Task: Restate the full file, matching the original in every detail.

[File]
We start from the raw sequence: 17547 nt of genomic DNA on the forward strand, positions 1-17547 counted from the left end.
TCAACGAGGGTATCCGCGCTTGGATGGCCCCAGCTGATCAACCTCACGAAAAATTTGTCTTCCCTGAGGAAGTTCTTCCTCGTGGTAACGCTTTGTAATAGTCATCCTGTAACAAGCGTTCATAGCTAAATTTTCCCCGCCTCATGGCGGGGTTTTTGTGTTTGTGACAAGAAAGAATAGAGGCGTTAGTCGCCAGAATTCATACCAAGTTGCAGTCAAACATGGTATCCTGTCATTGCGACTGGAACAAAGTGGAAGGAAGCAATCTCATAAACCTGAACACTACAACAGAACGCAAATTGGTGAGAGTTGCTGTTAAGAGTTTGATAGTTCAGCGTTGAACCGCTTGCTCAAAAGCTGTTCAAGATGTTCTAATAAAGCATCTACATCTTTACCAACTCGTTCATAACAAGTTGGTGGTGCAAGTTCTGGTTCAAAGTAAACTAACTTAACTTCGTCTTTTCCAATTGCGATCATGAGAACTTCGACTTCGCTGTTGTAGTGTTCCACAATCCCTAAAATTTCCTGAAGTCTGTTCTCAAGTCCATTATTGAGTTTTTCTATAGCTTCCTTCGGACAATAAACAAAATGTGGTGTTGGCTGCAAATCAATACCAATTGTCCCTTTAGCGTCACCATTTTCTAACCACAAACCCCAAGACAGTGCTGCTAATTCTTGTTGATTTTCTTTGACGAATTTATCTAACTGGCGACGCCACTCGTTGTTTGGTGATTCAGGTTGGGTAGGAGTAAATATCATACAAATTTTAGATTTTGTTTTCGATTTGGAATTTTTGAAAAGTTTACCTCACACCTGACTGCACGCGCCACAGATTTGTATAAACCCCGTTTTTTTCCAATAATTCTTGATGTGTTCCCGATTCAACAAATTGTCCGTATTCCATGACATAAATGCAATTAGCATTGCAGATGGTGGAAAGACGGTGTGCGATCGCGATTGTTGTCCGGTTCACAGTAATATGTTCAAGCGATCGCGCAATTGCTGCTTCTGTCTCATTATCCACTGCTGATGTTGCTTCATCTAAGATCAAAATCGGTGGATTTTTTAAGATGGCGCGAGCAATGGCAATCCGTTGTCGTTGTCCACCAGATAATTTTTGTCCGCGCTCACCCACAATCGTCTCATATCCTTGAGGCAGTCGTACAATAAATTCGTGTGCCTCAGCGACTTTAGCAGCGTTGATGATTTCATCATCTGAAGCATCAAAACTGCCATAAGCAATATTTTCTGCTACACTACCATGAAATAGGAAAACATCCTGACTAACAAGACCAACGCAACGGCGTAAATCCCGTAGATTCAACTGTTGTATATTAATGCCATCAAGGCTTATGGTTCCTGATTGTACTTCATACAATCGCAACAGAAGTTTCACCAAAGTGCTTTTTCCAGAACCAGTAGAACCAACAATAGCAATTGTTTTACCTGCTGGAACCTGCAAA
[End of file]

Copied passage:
We start from the raw sequence: 17547 nt of genomic DNA on the forward strand, positions 1-17547 counted from the left end.
TCAACGAGGGTATCCGCGCTTGGATGGCCCCAGCTGATCAACCTCACGAAAAATTTGTCTTCCCTGAGGAAGTTCTTCCTCGTGGTAACGCTTTGTAATAGTCATCCTGTAACAAGCGTTCATAGCTAAATTTTCCCCGCCTCATGGCGGGGTTTTTGTGTTTGTGACAAGAAAGAATAGAGGCGTTAGTCGCCAGAATTCATACCAAGTTGCAGTCAAACATGGTATCCTGTCATTGCGACTGGAACAAAGTGGAAGGAAGCAATCTCATAAACCTGAACACTACAACAGAACGCAAATTGGTGAGAGTTGCTGTTAAGAGTTTGATAGTTCAGCGTTGAACCGCTTGCTCAAAAGCTGTTCAAGATGTTCTAATAAAGCATCTACATCTTTACCAACTCGTTCATAACAAGTTGGTGGTGCAAGTTCTGGTTCAAAGTAAACTAACTTAACTTCGTCTTTTCCAATTGCGATCATGAGAACTTCGACTTCGCTGTTGTAGTGTTCCACAATCCCTAAAATTTCCTGAAGTCTGTTCTCAAGTCCATTATTGAGTTTTTCTATAGCTTCCTTCGGACAATAAACAAAATGTGGTGTTGGCTGCAAATCAATACCAATTGTCCCTTTAGCGTCACCATTTTCTAACCACAAACCCCAAGACAGTGCTGCTAATTCTTGTTGATTTTCTTTGACGAATTTATCTAACTGGCGACGCCACTCGTTGTTTGGTGATTCAGGTTGGGTAGGAGTAAATATCATACAAATTTTAGATTTTGTTTTCGATTTGGAATTTTTGAAAAGTTTACCTCACACCTGACTGCACGCGCCACAGATTTGTATAAACCCCGTTTTTTTCCAATAATTCTTGATGTGTTCCCGATTCAACAAATTGTCCGTATTCCATGACATAAATGCAATTAGCATTGCAGATGGTGGAAAGACGGTGTGCGATCGCGATTGTTGTCCGGTTCACAGTAATATGTTCAAGCGATCGCGCAATTGCTGCTTCTGTCTCATTATCCACTGCTGATGTTGCTTCATCTAAGATCAAAATCGGTGGATTTTTTAAGATGGCGCGAGCAATGGCAATCCGTTGTCGTTGTCCACCAGATAATTTTTGTCCGCGCTCACCCACAATCGTCTCATATCCTTGAGGCAGTCGTACAATAAATTCGTGTGCCTCAGCGACTTTAGCAGCGTTGATGATTTCATCATCTGAAGCATCAAAACTGCCATAAGCAATATTTTCTGCTACACTACCATGAAATAGGAAAACATCCTGACTAACAAGACCAACGCAACGGCGTAAATCCCGTAGATTCAACTGTTGTATATTAATGCCATCAAGGCTTATGGTTCCTGATTGTACTTCATACAATCGCAACAGAAGTTTCACCAAAGTGCTTTTTCCAGAACCAGTAGAACCAACAATAGCAATTGTTTTACCTGCTGGAACCTGCAAA